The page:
Lessons From Richard Branson’s Goodbye Letter to Virgin America

March 23, 2017, 9:38 PM UTC

Alaska Airlines says it will retire the Virgin America brand by 2019 following its $2.6 billion acquisition of the popular airline, a decision that prompted its founder Richard Branson to pen a heartfelt farewell letter.

The blog post published Thursday is directed primarily at Virgin America’s employees and its customers, many of whom were steadfastly loyal to the brand that stood out in an ever-shrinking pool of airline giants.

As Branson writes, it’s hard to say goodbye. But Branson, who reflects on the battles and victories of the airline that began operations in 2007, offers a few business lessons as well.

It’s OK to Cry

Even he admits to crying over the sale of his “beloved Virgin Records for $1 billion.” The news about Virgin America prompted a similar reaction.

“Many tears are shed today, this time over Alaska Airlines’ decision to buy and now retire Virgin America,” Branson writes.

Appreciate the Ride

Branson kicks off the note suggesting that there’s a point, as with a lot of thing in life, where “we have to let go and appreciate the fact that we had this ride at all.”

He spends the rest of the note recalling the moments in the Virgin America “ride,” many of which were challenging battles against the industry and even weather.

Remember that time from 2004 to 2007 when we leased planes that were sitting on the runway while we waited for the US government to give us a license so that we could make flying good again? Remember the naysayers who said you could not create an experience-driven airline in the US and survive? Remember launch day – August 8th, 2007 – when even an epic tornado didn’t stop our brilliant team getting our first flight an on-time departure?

Remember that time in 2014 when Dallas residents signed a petition to make sure city council members did the right thing and gave us two gates at Dallas Love Field? And the party we threw to thank Dallas for letting us fly? The legacy airlines kept trying to stop us flying. But we won over people in Newark, Chicago and Boston in similar fashion.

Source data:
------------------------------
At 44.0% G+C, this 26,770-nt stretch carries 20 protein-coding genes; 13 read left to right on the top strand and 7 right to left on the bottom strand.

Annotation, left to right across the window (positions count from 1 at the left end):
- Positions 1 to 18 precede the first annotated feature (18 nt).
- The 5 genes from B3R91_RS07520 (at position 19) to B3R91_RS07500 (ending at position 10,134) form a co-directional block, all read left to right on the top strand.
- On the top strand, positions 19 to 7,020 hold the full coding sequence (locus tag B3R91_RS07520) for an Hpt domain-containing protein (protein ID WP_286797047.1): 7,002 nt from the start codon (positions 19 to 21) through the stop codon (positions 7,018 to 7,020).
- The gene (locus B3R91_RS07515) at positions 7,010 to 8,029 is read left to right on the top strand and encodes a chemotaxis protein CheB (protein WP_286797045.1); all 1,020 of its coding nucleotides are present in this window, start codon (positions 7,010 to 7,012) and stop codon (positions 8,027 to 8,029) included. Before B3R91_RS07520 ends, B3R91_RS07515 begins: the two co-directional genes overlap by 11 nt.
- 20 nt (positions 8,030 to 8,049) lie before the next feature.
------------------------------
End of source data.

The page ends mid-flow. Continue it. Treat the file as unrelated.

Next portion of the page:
To Make a Difference, There Will Be Pain

Branson seems to relish the details of the company’s many battles in his letter. But then again, in his view, the pain was worth it because the intent was to build a different kind of airline.

In other words, it wasn’t just a fight for access to airports. It was a battle to change the industry—or at least offer something new and of value to customers.

We went through a lot together. And you were worth every minute, every penny (there were many!), every battle. We earned every loyal guest and fan. Every market was hard-won.

You proved it is possible to run a business with a strategy that does not rely on low fares and a dominant position alone: you attracted premium flyers with a fun and beautiful guest experience. You created the world’s most loved safety video. You proved that it is possible to create a business with a terrific culture and a brand that people love.

Branson manages to cram in a more few business tips, including:

  • Build a business that puts its people first.
  • Work with partners who share your same progressive and inclusive values.
  • Focus on delivering a great customer experience, and success will come.
  • Make business a force for good.
  • Stay positive; attitude is everything.